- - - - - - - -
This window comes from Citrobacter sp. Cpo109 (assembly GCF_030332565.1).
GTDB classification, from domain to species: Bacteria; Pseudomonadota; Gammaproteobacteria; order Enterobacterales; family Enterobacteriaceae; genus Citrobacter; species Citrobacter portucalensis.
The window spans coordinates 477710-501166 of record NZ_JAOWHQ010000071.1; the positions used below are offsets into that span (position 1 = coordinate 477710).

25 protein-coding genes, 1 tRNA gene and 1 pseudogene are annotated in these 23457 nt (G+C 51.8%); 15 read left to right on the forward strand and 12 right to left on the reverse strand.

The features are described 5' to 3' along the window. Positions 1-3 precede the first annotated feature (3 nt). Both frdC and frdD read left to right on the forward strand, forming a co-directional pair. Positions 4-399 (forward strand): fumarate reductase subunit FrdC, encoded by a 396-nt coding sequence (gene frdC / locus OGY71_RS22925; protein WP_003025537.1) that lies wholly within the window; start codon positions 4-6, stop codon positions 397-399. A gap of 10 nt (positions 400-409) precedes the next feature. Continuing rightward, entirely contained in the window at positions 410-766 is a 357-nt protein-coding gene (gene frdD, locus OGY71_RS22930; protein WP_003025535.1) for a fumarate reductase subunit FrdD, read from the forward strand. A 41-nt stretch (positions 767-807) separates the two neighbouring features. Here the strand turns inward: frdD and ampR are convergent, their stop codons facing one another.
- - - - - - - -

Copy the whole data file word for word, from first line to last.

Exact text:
This window comes from Citrobacter sp. Cpo109 (assembly GCF_030332565.1).
GTDB classification, from domain to species: Bacteria; Pseudomonadota; Gammaproteobacteria; order Enterobacterales; family Enterobacteriaceae; genus Citrobacter; species Citrobacter portucalensis.
The window spans coordinates 477710-501166 of record NZ_JAOWHQ010000071.1; the positions used below are offsets into that span (position 1 = coordinate 477710).

25 protein-coding genes, 1 tRNA gene and 1 pseudogene are annotated in these 23457 nt (G+C 51.8%); 15 read left to right on the forward strand and 12 right to left on the reverse strand.

The features are described 5' to 3' along the window. Positions 1-3 precede the first annotated feature (3 nt). Both frdC and frdD read left to right on the forward strand, forming a co-directional pair. Positions 4-399 (forward strand): fumarate reductase subunit FrdC, encoded by a 396-nt coding sequence (gene frdC / locus OGY71_RS22925; protein WP_003025537.1) that lies wholly within the window; start codon positions 4-6, stop codon positions 397-399. A gap of 10 nt (positions 400-409) precedes the next feature. Continuing rightward, entirely contained in the window at positions 410-766 is a 357-nt protein-coding gene (gene frdD, locus OGY71_RS22930; protein WP_003025535.1) for a fumarate reductase subunit FrdD, read from the forward strand. A 41-nt stretch (positions 767-807) separates the two neighbouring features. Here the strand turns inward: frdD and ampR are convergent, their stop codons facing one another.